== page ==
I recently had the pleasure of listening to the audiobook of On the Come Up by Angie Thomas.
She’s the same author who broke our collective hearts with The Hate U Give (THUG, for short). Thomas struck lightning with THUG.
On the Come Up takes place in the same community, often referring to the kid who got shot, but never going so far as to name him or any of THUG‘s characters.
16-year-old Bri is an aspiring rapper. Her family is full of love, but it isn’t easy. Bri’s mom is an ex drug addict who just lost her job, her dad is dead, and her record at school is spotty at best.
But she is a lyrical genius. While people speak, Bri is able to piece together the words she hears with those in her mind. Phrases turn into poetry.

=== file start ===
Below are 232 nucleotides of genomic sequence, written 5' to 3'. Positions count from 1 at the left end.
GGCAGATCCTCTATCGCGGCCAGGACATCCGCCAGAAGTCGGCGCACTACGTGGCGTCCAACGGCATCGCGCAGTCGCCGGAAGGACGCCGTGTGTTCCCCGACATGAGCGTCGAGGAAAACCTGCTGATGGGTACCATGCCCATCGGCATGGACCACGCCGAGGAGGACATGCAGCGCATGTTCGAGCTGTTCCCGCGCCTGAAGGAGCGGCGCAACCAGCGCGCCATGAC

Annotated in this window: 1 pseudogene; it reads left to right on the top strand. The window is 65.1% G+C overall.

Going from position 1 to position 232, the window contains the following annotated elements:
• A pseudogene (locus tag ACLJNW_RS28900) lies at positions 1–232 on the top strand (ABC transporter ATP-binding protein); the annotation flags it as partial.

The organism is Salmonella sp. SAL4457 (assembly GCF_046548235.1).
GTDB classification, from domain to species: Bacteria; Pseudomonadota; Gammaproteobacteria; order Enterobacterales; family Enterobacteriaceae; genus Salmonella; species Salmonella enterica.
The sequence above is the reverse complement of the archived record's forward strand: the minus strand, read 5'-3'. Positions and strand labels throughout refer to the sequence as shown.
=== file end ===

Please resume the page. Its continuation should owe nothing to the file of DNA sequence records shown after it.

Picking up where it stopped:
When Bri starts getting recognition, things go awry. You know the saying – be careful what you wish for. You just might get it. She gets caught up with the wrong people and rapping about the wrong message in an effort to chase success.
I didn’t love this book as much as THUG. The ending of On the Come Up is really rushed. Things are complicated for such a long time, and then neatly wrapped up in the end in the matter of moments. And for much of the book, Bri keeps steering into a really wrong turn that isn’t believable for her character. I’m convinced the real Bri would never stand for half of the things she just goes along with.
But comparing this to her previous book isn’t really fair, is it?
Here’s what I loved about On the Come Up:
I loved the family dynamics. I loved that every family member had a fatal flaw, but still had plenty of redeeming qualities. I loved seeing Bri make the lyrical connections in her head, playing with words.
It’s another win for Angie Thomas. I’d like to see this book turned into a movie, mainly for the rap battle scenes.
On the Come Up
Published by Balzer + Bray